Now onto its ninth novel, Sandy Mitchell’s Ciaphas Cain series is one of Black Library’s longest running and most well loved ranges. Since the publication in 2003 of his first adventure, Cain’s memoirs have seen him fighting all sorts of menaces across the galaxy, from orks to tyranids, necrons and the forces of Chaos. In the latest novel, The Greater Good, we see him facing an old foe in the shape of the tau, as he bravely (sort of) defends the world of Quadravidia from the upstart aliens. The situation soon changes however, as the threat of a new tyranid hive fleet forces the Imperium and the tau into an uneasy alliance. Caught in the middle of this, Cain’s reputation as a Hero of the Imperium sees him called to act as intermediary between the Imperium, the Adeptus Mechanicus and the tau.
For anyone unfamiliar with the series, Cain himself is a commissar, a political officer charged with maintaining the motivation and discipline of the Imperial Guard regiment to which he is attached. Unlike most commissars who rule with an iron fist and don’t hesitate to execute any of their charges who show signs of cowardice, Cain prefers to maintain more cordial relationships with the soldiers he watches over, in order to keep his skin in one piece and avoid any ‘accidental’ friendly fire incidents. As a character he’s equal parts Flashman and Blackadder with a healthy sprinkling of 40k-style grimdark; a self-professed coward and liar who through accident and no little luck manages to come out of every misadventure smelling of roses. He’s less of a genuine crook than Flashman and less hapless than Blackadder, but it’s a combination that makes for a charismatic, delightfully witty and genuinely likeable character.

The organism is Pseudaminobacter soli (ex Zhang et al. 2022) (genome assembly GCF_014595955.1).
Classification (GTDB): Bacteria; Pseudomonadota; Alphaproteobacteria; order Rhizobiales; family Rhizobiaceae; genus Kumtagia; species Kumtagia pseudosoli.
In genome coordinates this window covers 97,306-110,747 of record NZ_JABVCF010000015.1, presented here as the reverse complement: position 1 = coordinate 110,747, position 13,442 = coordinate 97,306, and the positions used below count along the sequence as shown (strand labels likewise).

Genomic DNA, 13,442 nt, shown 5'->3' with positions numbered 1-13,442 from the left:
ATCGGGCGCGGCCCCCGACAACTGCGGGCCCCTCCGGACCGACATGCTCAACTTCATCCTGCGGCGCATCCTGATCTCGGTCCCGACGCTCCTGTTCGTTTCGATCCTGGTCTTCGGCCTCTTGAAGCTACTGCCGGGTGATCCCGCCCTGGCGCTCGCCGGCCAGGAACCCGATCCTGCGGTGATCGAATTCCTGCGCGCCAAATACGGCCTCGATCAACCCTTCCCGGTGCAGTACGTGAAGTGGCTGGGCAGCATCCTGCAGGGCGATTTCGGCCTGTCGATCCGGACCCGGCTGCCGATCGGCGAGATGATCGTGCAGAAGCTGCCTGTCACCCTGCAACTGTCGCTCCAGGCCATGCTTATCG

The Greater Good is essentially made up of the same components as the other eight novels – narrow escapes, frantic duels with dangerous aliens, unexpected saviours, Cain’s malodorous aide Jurgen with his dangerous driving and knack for scrounging – mixed together into the usual alien invasion/ridiculous odds plot. Despite it’s lack of originality though, reading this book is like settling down in a comfy chair for a long catch up with old friends. There’s just something innately fun and comfortable about Cain, Jurgen and their escapades, and regardless of which bad guys they’re fighting their adventures are always entertaining and satisfying. The style of the book follows the series, written in the form of excerpts from Cain’s memoirs as published by one of his old acquaintances along with occasional ‘factual’ interludes she adds to provide some context to his self-absorbed narrative. Her additional footnotes add an additional dash of dry humour, and you can practically hear Mitchell chuckling to himself as he writes them.
If you’re a fan of the series then you’ll probably have bought this already – if not, then why not? For those looking for a fun, easy read that errs on the lighter side of the 40k spectrum, you can’t go much wrong with this or indeed any of the series.